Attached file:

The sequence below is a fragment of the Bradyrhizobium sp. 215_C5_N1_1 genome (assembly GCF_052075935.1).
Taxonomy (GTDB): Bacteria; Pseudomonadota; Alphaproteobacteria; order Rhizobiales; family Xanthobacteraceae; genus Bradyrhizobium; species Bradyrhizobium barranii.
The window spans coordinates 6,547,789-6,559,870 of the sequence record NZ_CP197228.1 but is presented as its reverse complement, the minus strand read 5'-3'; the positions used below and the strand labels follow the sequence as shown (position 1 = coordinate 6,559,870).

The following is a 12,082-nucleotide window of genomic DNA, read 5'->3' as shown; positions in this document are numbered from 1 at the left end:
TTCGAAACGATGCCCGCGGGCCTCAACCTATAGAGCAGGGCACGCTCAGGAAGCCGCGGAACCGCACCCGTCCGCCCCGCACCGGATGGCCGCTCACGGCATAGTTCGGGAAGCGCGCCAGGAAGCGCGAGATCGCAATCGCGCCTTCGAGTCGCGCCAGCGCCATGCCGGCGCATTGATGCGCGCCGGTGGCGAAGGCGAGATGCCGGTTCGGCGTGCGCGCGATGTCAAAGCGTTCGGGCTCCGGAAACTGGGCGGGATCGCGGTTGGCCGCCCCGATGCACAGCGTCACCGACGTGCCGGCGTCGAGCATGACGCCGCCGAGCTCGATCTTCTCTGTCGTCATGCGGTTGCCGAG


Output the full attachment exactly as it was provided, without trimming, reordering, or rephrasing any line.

The sequence below is a fragment of the Bradyrhizobium sp. 215_C5_N1_1 genome (assembly GCF_052075935.1).
Taxonomy (GTDB): Bacteria; Pseudomonadota; Alphaproteobacteria; order Rhizobiales; family Xanthobacteraceae; genus Bradyrhizobium; species Bradyrhizobium barranii.
The window spans coordinates 6,547,789-6,559,870 of the sequence record NZ_CP197228.1 but is presented as its reverse complement, the minus strand read 5'-3'; the positions used below and the strand labels follow the sequence as shown (position 1 = coordinate 6,559,870).

The following is a 12,082-nucleotide window of genomic DNA, read 5'->3' as shown; positions in this document are numbered from 1 at the left end:
TTCGAAACGATGCCCGCGGGCCTCAACCTATAGAGCAGGGCACGCTCAGGAAGCCGCGGAACCGCACCCGTCCGCCCCGCACCGGATGGCCGCTCACGGCATAGTTCGGGAAGCGCGCCAGGAAGCGCGAGATCGCAATCGCGCCTTCGAGTCGCGCCAGCGCCATGCCGGCGCATTGATGCGCGCCGGTGGCGAAGGCGAGATGCCGGTTCGGCGTGCGCGCGATGTCAAAGCGTTCGGGCTCCGGAAACTGGGCGGGATCGCGGTTGGCCGCCCCGATGCACAGCGTCACCGACGTGCCGGCGTCGAGCATGACGCCGCCGAGCTCGATCTTCTCTGTCGTCATGCGGTTGCCGAG